Many vacant homes in foreclosure or bank-owned are “winterized”, meaning the utilities are shut off. Prospective buyers will ask whether Bob can inspect such a house. The answer is generally “Yes, but why would you want him to?”
Bob can inspect the house, but many of the systems NORMALLY inspected as part of the inspection will need to be “disclaimed” or not inspected. This means Bob can look at items, but cannot tell whether they work. The stove/furnace/water heater may look fine, but without utilities, there is no way to know whether they work, or leak, or are unsafe.
If the gas is off
- Can’t test gas furnace, water heater or stove
- Can’t test gas fireplace inserts
- Can’t detect gas leaks
If the water is off
- Can’t test faucets, showers, toilets or tub
- Can’t test water heater
- Can’t test dishwasher
- Can’t detect leaks in pipes or drains
- Can’t test hose connections
If the electricity is off
- Can’t test lights, outlets or switches
- Can’t test GFCI (anti-shock) devices
- Can’t test garbage disposal, electric ranges or ovens
- Can’t test heat pumps
Winterized Houses Are Vulnerable
Modern houses are not designed to be kept out of their “comfort” temperatures. Houses that are allowed to swing wildly in temperature (and humidity) will have many more nail pops, drywall cracks, creaking floors and other symptoms, and may never completely recover. Cold and dry causes some issues, but HOT and WET can allow many other organic pests to invade and grow when humidity goes unchecked. As basements typically are cooler in the summer, unchecked humidity can cause natural condensation on basement surfaces, even IN and BEHIND walls where a typical visual home inspection won’t uncover them. Wood destroying organisms of the 6 legged variety love damp warm wood.
In addition, there’s the possible discomfort of trying to inspect a house with no heat during the colder months. Recently Bob was asked to inspect a vacant house that was SUPPOSED to have all the utilities on. When he got there it was 50 degrees OUTSIDE and 40 degrees INSIDE. The water and electricity had been turned on, but the gas had not and a hard deep freeze was in the forecast. He opened the house up to warm it to 50 degrees and told the selling agent to go buy some electric heaters to keep the house (and the water pipes) from freezing that night. Everyone wore their heavy coats during the inspection, including the client’s 1-year-old child who had to occasionally go spend time in the car with a parent to stay warm.
A Cautionary Tale
A few weeks ago, Bob scheduled a Home Inspection on a foreclosed house. The house had been “winterized”, and the inspection ended up being rescheduled four times, as each time the inspection date rolled around, the house was still awaiting “dewinterizing”. Finally, the realtor was assured that the house was ready. Bob drove up and saw a problem right away.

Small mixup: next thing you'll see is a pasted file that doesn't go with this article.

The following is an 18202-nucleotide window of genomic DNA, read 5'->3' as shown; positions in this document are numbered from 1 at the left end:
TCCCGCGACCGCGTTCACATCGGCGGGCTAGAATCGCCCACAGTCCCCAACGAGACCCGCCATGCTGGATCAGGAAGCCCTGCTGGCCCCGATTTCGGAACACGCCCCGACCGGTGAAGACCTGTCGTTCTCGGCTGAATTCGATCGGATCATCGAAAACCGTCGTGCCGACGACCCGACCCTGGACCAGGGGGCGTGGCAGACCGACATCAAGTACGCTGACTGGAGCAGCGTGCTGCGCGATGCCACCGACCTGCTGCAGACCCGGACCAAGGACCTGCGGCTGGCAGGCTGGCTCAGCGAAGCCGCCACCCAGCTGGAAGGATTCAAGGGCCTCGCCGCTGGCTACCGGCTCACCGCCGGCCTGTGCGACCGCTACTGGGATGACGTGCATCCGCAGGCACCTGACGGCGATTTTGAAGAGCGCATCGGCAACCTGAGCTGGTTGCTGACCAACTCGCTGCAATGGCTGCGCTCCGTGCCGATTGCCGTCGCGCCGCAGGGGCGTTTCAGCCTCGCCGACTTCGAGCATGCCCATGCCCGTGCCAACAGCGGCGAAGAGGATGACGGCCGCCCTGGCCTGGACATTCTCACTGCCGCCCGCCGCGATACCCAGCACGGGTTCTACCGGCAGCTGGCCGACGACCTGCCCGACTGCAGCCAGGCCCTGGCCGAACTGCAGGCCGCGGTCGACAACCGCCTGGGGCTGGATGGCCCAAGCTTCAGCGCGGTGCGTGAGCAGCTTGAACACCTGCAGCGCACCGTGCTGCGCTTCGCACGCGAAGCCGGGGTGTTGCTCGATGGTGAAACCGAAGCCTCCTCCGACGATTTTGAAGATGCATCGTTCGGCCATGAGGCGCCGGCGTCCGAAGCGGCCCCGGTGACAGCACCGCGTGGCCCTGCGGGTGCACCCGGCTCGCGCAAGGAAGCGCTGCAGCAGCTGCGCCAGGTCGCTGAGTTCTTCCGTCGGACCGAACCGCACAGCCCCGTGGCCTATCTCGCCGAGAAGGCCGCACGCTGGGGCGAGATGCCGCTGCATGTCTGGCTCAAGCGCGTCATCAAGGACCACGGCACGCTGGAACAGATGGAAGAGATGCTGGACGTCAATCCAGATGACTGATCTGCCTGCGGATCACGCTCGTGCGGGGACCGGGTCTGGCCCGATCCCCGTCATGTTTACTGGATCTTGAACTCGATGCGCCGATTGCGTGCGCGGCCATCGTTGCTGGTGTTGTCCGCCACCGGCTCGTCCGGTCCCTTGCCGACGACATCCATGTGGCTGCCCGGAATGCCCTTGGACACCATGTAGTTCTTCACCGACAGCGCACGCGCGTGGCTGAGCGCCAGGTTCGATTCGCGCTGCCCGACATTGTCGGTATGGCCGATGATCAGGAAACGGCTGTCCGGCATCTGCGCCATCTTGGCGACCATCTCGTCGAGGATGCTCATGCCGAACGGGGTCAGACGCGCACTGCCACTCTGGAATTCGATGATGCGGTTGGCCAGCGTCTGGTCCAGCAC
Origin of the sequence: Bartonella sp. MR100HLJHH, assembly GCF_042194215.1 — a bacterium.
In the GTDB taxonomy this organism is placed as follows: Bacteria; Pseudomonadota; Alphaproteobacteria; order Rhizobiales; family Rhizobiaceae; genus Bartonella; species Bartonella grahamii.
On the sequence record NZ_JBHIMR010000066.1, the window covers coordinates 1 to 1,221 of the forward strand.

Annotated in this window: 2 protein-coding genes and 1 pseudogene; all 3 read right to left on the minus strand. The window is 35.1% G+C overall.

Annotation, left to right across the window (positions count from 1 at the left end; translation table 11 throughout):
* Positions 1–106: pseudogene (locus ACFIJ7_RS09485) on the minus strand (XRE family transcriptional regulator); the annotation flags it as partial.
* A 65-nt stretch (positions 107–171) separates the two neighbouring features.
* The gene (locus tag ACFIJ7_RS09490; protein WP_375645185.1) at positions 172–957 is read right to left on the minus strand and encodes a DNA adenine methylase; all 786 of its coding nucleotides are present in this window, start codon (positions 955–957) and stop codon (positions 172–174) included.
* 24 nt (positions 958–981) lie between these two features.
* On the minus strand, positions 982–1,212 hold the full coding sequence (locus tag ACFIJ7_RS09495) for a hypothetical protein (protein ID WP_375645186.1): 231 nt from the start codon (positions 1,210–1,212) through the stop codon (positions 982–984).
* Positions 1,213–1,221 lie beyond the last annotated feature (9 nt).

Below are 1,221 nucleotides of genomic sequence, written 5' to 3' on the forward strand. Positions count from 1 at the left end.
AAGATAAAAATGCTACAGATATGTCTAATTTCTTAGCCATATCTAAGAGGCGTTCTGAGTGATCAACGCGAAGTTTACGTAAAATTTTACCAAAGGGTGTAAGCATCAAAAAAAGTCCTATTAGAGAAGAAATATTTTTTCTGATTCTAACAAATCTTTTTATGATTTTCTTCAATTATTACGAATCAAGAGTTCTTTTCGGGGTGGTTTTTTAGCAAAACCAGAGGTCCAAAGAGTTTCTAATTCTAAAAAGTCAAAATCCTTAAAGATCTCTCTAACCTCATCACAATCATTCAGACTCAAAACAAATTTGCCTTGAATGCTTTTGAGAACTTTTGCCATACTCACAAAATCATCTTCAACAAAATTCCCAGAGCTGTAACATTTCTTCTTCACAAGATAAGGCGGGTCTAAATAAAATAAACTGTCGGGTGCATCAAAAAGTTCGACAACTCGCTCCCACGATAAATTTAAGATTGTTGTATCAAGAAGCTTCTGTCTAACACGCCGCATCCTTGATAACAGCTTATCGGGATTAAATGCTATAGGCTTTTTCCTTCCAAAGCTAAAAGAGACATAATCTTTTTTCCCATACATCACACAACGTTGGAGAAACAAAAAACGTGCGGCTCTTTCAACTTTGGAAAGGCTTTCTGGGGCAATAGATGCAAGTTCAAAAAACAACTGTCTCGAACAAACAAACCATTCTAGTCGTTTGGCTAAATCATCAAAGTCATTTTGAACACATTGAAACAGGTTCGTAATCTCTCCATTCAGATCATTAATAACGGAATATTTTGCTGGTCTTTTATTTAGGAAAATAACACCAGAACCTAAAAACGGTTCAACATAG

Even before he got into the house, he knew there were going to be BIG problems inside.
Once inside, Bob found that many of the faucets were turned on, gushing water into tubs and sinks. The shower in the Master Bath had been turned on, and the head was pointing out the open shower door, leaving standing water in the master bathroom, damaged drywall, and soaked wood throughout the house.
The water from the Master Bath seeped throughout the house, including the ductwork in the garage. See the water dripping from the bowed insulation?
How did this happen? When the house was “winterized”, the faucets were opened to facilitate draining the pipes. The crew that came to “dewinterize” did not examine the house at all; they merely turned the water back on and left immediately. As a result, the water was left running for nearly a full day before Bob and his client arrived. The result? Probably several thousand dollars in repairs. If the water issues are not addressed quickly, the costs could quickly escalate.
The Bottom Line
If YOU are Winterizing a house, keep the heat/cooling on and set it for 55/85 as this will reduce costs while still keeping the HOUSE within its limits. If you stray too much outside this range, you are risking cosmetic damage at a minimum. Make sure you keep a close eye on the property, and walk through the house frequently to spot problems like leaks.
If you are BUYING a winterized home, INSIST that it be de-winterized for the Home Inspection. If the ONLY thing stopping a possible sale is the Home Inspection, the seller should agree. De-winterization may uncover more than broken appliances and pipes, as the utility companies may want back bills paid before they turn the utilities back on, and these bills could come as a surprise later. Yes, they are supposed to be caught at closing, but sometimes they do get missed and then the buyer is left to pay them or face a protracted battle to get additional money from the (now gone) seller or remote mortgage holder.